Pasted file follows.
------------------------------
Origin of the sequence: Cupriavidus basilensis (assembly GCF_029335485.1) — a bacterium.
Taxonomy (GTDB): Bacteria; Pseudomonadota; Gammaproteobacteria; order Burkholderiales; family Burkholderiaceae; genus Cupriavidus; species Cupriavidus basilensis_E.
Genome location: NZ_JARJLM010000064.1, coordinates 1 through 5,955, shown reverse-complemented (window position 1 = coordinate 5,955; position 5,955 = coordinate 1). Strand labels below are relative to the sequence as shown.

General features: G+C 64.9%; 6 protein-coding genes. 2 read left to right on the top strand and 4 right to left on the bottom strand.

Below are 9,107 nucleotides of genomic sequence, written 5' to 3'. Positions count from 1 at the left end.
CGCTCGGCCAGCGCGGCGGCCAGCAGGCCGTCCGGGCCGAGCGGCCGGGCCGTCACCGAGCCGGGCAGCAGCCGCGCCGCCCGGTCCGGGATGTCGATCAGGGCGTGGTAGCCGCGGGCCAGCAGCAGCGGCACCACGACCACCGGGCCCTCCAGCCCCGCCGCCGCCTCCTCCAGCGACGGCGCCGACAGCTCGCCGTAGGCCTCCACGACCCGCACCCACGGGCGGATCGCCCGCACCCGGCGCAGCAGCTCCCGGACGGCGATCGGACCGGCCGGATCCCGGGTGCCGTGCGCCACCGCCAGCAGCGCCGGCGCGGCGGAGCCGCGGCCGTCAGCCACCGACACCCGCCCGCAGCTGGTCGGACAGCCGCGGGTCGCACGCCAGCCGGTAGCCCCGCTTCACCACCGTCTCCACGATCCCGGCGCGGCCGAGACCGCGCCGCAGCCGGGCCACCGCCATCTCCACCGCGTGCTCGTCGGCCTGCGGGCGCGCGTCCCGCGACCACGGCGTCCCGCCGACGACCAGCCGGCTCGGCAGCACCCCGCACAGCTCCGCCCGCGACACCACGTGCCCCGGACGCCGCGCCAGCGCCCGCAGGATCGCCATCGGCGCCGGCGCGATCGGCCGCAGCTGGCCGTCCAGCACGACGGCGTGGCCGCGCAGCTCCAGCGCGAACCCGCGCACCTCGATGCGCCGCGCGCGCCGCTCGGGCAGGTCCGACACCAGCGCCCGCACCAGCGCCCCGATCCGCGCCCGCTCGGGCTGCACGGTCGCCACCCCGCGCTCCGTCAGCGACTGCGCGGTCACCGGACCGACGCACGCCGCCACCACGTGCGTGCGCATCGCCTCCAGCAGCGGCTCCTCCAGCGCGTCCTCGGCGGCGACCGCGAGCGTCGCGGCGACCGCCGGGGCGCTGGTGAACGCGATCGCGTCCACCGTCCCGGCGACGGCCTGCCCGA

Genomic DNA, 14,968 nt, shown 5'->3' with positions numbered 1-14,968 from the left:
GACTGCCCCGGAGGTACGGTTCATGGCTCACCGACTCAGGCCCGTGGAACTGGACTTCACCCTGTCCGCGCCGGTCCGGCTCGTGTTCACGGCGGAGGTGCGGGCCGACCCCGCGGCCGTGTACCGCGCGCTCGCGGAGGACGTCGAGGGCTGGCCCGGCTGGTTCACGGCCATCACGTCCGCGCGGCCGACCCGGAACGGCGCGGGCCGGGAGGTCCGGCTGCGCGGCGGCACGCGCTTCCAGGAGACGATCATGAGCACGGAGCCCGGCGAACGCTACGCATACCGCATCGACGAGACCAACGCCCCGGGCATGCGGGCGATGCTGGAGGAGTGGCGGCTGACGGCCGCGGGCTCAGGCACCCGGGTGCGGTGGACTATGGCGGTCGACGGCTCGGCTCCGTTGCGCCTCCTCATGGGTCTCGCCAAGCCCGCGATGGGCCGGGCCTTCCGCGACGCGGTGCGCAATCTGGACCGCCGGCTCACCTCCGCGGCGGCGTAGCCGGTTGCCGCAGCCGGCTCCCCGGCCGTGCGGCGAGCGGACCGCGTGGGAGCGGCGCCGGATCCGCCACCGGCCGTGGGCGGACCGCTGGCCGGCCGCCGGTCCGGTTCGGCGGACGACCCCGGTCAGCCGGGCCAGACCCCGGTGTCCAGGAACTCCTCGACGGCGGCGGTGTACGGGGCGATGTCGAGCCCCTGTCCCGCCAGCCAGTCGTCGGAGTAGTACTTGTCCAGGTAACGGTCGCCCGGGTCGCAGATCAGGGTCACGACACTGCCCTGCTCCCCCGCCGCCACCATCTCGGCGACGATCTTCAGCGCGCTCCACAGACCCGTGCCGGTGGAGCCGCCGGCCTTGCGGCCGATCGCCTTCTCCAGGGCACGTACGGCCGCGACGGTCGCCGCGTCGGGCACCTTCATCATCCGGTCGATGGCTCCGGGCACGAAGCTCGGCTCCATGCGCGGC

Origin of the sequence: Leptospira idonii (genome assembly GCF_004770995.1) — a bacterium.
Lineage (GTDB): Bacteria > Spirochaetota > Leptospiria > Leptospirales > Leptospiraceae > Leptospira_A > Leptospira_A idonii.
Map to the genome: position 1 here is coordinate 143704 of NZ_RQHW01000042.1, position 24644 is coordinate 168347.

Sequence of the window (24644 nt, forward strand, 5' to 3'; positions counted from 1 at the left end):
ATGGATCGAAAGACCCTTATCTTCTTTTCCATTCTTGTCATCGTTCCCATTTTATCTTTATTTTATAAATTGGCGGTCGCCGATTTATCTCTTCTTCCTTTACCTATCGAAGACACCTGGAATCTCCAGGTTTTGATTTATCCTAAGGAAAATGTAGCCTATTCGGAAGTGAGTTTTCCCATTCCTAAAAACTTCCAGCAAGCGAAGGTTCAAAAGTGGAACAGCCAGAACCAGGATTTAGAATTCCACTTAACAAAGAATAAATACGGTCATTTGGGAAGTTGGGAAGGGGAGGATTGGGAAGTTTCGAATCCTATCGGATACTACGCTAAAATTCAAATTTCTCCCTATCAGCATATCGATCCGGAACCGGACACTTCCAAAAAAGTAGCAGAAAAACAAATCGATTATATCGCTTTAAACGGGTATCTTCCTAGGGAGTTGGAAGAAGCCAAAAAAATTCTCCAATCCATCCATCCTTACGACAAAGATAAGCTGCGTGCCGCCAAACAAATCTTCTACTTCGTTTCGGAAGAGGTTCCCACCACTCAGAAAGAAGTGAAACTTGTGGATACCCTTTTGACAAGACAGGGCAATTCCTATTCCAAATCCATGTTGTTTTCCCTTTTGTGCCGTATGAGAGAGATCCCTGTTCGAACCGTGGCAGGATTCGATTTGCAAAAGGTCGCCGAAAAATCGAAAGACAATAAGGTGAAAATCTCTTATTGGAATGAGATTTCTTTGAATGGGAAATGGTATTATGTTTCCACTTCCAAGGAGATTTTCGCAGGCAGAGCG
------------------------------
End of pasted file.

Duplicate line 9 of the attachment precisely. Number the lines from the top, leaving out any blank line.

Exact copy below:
Origin of the sequence: Leptospira idonii (genome assembly GCF_004770995.1) — a bacterium.